Does Your New Product Idea Solve A Problem?
One important factor in determining if your new product will succeed is the new product’s ability to solve a problem for its potential users. Not all successful new products solve problems but many of them do. Consumers have an abundance of choices and if you cannot clearly identify how your new product is beneficial to them, there is a good chance it might not be very compelling. Who will your new product help? How many people could it help? Will people pay money to have the problem solved?
Energizer developed a new hearing aid battery that solved the problem of users dropping the batteries when they were being replaced because the batteries slipped out of their hands. The new Energizer product made it very easy for the user the change the battery. The new product included a new dispenser that helped the user achieve precise placement of the battery every time without even touching the battery. The question before launching this new product, however, was does the consumer see this as valuable and will they buy this product over others because of this innovation?
Through some clever observational and focus group research the company discovered that changing hearing aid batteries was, in fact, a significant problem the needed a solution. When asked to describe or demonstrate the process of changing their hearing aid batteries it became obvious that users were having a problem with this. Many told stories of how they lost batteries in their pocket or purse or dropped batteries because the oils on their hands made the batteries slippery. Observations of focus group respondents changing hearing aid batteries confirmed this difficulty.
To make sure the new product was really practical from a user standpoint the qualitative research was followed by a series of in-home usage trials. The results of these tests were also very positive. Finally, a survey was conducted to quantify the consumer’s intent to purchase the new hearing aid batteries. Based on this research the new product was launched. It was called “EZ Change” and quickly became the fastest growing brand in the hearing aid market. This new product, coupled with a brilliant marketing plan, resulted in an explosion of sales which moved Energizer to the number one position in the hearing aid battery category.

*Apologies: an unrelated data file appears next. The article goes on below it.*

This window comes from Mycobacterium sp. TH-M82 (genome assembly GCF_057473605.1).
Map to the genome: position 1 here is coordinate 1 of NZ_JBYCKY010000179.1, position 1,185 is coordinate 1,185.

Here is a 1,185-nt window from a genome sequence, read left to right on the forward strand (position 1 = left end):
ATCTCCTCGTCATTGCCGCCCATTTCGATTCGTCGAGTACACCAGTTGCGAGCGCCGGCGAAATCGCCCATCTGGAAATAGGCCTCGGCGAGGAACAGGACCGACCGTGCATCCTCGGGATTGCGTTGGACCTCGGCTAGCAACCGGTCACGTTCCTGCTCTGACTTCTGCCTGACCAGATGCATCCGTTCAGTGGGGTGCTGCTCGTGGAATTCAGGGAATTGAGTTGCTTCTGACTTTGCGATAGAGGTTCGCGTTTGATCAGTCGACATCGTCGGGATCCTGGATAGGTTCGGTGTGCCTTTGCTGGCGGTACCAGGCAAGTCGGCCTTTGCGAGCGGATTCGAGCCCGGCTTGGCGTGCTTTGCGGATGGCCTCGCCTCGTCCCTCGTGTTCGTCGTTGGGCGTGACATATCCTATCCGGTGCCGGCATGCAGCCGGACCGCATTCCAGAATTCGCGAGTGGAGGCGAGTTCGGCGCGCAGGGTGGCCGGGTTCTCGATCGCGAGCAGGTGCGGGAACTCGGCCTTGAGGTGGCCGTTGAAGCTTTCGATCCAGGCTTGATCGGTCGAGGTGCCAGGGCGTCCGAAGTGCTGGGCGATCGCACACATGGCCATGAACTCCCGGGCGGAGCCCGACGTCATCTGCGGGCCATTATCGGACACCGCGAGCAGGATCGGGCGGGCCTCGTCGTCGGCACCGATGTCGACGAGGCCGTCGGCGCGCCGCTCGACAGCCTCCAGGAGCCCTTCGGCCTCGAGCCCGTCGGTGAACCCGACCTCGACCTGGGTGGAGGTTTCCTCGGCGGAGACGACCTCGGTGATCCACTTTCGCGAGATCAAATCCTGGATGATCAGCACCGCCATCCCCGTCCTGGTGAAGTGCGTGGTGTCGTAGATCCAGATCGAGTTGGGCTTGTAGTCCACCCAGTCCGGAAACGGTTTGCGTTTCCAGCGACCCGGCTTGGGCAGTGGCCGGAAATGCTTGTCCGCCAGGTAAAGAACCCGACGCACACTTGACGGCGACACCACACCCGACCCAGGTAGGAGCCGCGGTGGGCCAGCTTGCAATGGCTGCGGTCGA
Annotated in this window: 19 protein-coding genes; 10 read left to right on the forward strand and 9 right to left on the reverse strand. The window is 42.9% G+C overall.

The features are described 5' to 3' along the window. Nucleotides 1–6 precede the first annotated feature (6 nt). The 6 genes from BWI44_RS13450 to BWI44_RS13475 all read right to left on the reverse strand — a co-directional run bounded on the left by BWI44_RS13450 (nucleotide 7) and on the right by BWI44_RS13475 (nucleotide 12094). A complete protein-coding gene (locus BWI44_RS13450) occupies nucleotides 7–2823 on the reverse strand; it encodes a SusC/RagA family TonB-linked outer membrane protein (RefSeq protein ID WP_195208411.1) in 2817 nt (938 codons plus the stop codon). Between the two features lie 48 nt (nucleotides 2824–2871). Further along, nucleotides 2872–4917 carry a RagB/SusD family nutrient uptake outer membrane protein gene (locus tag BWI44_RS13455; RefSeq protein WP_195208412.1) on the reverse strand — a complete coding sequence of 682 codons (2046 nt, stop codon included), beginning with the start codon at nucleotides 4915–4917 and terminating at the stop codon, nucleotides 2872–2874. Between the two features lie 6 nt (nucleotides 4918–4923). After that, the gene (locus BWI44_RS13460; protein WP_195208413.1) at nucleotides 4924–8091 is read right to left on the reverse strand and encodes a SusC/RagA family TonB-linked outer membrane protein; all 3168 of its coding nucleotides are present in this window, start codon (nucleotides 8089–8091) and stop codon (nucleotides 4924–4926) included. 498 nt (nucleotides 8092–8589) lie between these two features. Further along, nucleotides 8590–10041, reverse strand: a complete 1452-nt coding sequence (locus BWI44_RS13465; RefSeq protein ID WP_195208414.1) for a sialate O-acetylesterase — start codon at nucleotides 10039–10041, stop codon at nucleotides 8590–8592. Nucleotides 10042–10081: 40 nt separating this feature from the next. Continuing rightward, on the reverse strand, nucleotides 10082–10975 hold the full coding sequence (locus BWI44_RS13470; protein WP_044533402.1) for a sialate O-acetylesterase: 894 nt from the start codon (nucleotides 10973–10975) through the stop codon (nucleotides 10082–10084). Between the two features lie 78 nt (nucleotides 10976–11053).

Energizer’s EZ Change hearing aid batteries are a good example of a new product that succeeded because it solved a consumer problem. If you are in the process of evaluating a new product, it might be a good idea to determine if the new product solves a problem for its potential users. Determining if the new innovation is really relevant can be an important clue as to if it really has a chance to succeed in the marketplace before investing a huge amount of time and money in launching the new product.
Good luck with your new product.
Winslow Bud Johnson
Stamford Marketing Group, Inc.
Note: If you would like professional help in determining the likely success of your new product give me a call at 203-348-2356 or send me an email at firstname.lastname@example.org. The Stamford Marketing Group specializes in evaluating new product ideas. Over the past 40 years we have helped over 50 sophisticated companies throughout America, Canada, Europe and Asia predict the success of their new product introductions. .